by Davide Moroni, Ovidio Salvetti (ISTI-CNR) and Elena Console (TEA)
Over 40 researchers from academia and industry attended a workshop on Computational Intelligence for Multimedia Understanding (IWCIM) organized by the ERCIM MUSCLE working group in Reggio Calabria, Italy, 27-28 October 2016.
The workshop was held in close collaboration with the National Research Council of Italy (ISTI & BAM institutes), TEA sas, the University of Calabria and the Mediterranean University of Reggio Calabria, and was supported by the Archaeological Museum of Reggio Calabria, the Italian section of IEEE and ERCIM.
Reggio Calabria is the Italian city that hosts the Riace Bronzes, the two famous full-size Greek bronzes that were rediscovered in 1972 and are now exhibited at the National Museum of Magna Graecia. It was therefore natural to dedicate a special track of IWCIM to the theme “Understanding Cultural Heritage” as multimedia technologies have opened a wealth of possibilities for documentation, access, archiving and dissemination of our artistic patrimony. In addition, multimedia technologies are valuable tools in the diffusion of audiovisual material to the public at large, thus leaving the scholars’ niche and assuming new economic relevance in education and tourism. The key to exploiting the added value provided by the contextual nature of a multimedia object is understanding: besides increasing enormously the potential audience, multimedia can help specialists interpret their data, especially when a multidisciplinary expertise is required before beginning any concrete intervention on an artefact of historical, archaeological or artistic interest.
Two distinguished invited speakers used their expertise to broaden the perspectives of the computer scientist audience. Marina Bicchieri (ICRCPAL) showed us that books are composite objects, with much information hidden between the pages. Their fascinating history is also revealed by the physical support, the kind of ink/pigment/dye chosen and the pathologies they have suffered during their lifetime. Scholars and scientists could be helped by an interoperable and shared corpus of knowledge on past and current diagnostic technologies and procedures used in restoration.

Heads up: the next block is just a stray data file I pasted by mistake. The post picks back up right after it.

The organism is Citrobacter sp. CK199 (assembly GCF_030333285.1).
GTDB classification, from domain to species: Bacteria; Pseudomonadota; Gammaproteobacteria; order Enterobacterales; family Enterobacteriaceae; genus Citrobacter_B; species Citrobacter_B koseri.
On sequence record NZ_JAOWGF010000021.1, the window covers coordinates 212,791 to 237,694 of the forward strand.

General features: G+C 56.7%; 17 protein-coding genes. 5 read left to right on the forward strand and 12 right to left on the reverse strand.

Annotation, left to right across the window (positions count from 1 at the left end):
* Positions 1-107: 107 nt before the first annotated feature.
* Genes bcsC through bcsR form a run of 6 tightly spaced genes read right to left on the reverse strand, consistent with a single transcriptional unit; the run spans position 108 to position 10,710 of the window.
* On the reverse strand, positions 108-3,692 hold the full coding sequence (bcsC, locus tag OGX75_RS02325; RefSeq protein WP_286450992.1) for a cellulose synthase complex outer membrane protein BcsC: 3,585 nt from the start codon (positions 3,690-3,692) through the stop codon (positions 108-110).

The second invited talk was delivered by Franz Fischnaller (Accademia Albertina di Belle Arti di Torino, Italy & Museum European Mediterranean Civilizations, France). This talk explored new technologies in computer vision and imaging, immersive virtual reality (VR) and real-time interactive AR systems. These technologies provide interesting contexts, helping the public to engage in our cultural heritage, both inside and outside the museum.
Prof. Franz Fischnaller, invited speaker from Accademia Albertina di Belle Arti di Torino, Italy (left) and workshop attendants visiting the National Museum of Magna Graecia (right).
Underwater cultural heritage was also addressed by a dedicated special session. The use of Autonomous Underwater Vehicles (AUVs) to scout, survey and map the seabed was presented. AUVs can document ancient shipwrecks, providing rich multimedia content that can be turned into realistic 3D reconstructions. Multimedia creative technologies can then be used to propose virtual diving experiences, allowing the general public to explore otherwise inaccessible archaeological sites.
A final session on Big and Linked Data addressed aspects of social media analytics, forensic and semantic data stream processing.
20 papers were selected for oral presentation by the programme chairs Emanuele Salerno and Hana Charvatova. All accepted papers will be available through IEEE Xplore, thanks to the publication chairs Maria Trocan and Frédéric Amiel.
The social programme included a trip to the recently renewed National Archaeological Museum of Magna Graecia – thanks to the Director Carmelo Malacrino and to the Deputy Director Giacomo Maria Oliva who accompanied us during the visit. After the museum, Francesca Fatta showed us the facilities at the Lab for Survey and Representation of Mediterranean Architecture, which she directs at the Mediterranean University of Reggio Calabria.
Davide Moroni, Ovidio Salvetti, ISTI-CNR, Italy
Elena Console, TEA, Italy